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Working Capital

CEOs

A Primer for Entrepreneurs on Working Capital

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The Private Equiteer has today’s great Private Equity post titled “An Introduction To Working Capital” (paywall). From this post, you can navigate to the entire series of posts the Private Equiteer has written on the topic. Working capital issues are crucial to understand, both as an investor and as a business owner/operator.

In the series, the Private Equiteer talks about the importance of understanding working capital from three key perspectives:

  • how it affects the quality of a business
  • how it affects the valuation of a business
  • how it matters during an actual deal process

There are two primary ways to define working capital, one which includes cash on your company balance sheet, and the other which excludes that cash. When evaluating a business during an investment or sale process, working capital tends to be analyzed without including the cash figure.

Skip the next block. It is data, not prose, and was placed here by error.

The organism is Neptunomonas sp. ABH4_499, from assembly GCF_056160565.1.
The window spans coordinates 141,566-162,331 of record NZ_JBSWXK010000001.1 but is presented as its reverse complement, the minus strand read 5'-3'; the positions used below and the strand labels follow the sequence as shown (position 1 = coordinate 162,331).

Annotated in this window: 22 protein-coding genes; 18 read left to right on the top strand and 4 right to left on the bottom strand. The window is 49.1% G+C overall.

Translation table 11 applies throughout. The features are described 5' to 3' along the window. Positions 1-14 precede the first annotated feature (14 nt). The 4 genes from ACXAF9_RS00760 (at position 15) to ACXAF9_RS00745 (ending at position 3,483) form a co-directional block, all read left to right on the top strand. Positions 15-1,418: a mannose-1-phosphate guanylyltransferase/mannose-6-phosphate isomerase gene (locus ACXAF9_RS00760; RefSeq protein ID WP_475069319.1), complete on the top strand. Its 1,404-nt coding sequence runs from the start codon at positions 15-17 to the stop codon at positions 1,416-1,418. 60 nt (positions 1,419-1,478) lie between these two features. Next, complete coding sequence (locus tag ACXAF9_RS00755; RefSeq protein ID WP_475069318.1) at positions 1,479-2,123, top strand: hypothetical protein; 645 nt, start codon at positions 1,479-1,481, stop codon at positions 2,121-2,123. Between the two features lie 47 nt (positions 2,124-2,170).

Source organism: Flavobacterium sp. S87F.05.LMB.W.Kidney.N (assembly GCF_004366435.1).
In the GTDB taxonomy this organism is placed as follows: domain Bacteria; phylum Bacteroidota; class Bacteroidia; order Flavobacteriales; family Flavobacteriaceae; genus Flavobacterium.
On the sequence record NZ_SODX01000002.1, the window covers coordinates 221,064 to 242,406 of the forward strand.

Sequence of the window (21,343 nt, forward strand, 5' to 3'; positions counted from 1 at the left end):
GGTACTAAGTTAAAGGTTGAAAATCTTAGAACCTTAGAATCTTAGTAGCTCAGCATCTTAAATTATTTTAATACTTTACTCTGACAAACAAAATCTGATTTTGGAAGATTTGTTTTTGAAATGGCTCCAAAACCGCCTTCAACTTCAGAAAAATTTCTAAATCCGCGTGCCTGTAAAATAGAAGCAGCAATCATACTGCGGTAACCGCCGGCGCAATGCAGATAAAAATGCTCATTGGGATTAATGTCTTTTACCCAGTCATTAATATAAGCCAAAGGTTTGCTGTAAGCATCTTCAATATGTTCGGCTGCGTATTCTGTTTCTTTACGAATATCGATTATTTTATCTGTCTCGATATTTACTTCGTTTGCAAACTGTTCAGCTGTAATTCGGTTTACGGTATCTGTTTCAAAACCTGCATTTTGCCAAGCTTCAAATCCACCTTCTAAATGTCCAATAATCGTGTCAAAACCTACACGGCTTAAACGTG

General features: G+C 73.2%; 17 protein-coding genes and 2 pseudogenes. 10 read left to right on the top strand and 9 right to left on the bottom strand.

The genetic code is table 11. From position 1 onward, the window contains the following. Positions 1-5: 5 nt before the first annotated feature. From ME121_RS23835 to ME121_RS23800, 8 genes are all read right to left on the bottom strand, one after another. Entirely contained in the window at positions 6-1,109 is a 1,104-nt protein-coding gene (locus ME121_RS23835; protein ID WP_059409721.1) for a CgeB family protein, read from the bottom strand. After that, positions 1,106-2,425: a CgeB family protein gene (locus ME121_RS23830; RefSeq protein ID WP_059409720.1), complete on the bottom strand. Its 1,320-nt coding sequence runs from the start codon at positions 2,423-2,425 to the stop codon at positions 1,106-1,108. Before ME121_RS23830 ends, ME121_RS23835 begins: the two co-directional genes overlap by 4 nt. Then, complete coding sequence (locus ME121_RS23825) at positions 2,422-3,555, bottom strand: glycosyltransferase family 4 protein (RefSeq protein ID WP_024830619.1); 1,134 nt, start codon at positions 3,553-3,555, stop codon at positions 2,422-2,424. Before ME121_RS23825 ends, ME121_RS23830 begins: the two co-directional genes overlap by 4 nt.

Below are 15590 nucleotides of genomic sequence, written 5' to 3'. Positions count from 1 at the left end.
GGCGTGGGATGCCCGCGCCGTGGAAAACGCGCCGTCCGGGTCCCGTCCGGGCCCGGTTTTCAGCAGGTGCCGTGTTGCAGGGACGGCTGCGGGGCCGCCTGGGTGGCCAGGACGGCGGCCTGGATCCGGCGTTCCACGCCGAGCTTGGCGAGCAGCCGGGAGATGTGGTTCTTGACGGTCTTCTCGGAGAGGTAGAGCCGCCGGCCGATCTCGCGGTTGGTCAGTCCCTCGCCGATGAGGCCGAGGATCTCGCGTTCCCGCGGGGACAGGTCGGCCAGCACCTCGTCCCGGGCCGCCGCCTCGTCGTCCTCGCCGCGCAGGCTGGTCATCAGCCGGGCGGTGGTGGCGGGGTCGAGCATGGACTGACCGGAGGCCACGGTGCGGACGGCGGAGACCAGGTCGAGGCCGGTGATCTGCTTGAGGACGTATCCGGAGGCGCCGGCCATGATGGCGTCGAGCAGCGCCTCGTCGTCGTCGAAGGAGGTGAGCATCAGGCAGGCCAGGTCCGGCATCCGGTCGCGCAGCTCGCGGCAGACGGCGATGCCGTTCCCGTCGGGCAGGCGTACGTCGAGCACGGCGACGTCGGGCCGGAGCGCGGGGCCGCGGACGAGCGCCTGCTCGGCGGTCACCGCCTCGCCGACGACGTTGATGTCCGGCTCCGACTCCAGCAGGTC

The simplest way to think about working capital is as follows:

If a company has customers that pay on average 3 months but has vendors that they have to pay every month, then the working capital requirements for the company expand as the company grows (not a good thing typically). Now, if the company’s customers pay up front and receive their services in the future, then the company has much lower working capital requirements, because the company’s customers are “funding the business” as it grows.

A great example of this is Amazon.com and their working capital model, which as of 12/31/2009, was generating a significant advantage for them. As you can see, Amazon has $988M in receivables that are owed to them, and they have $5.6 billion in payables, which is money they owe to their suppliers and vendors. This means that Amazon is selling its products to their customers way before they have to pay their suppliers.  This is often referred to as a “negative working capital” scenario.

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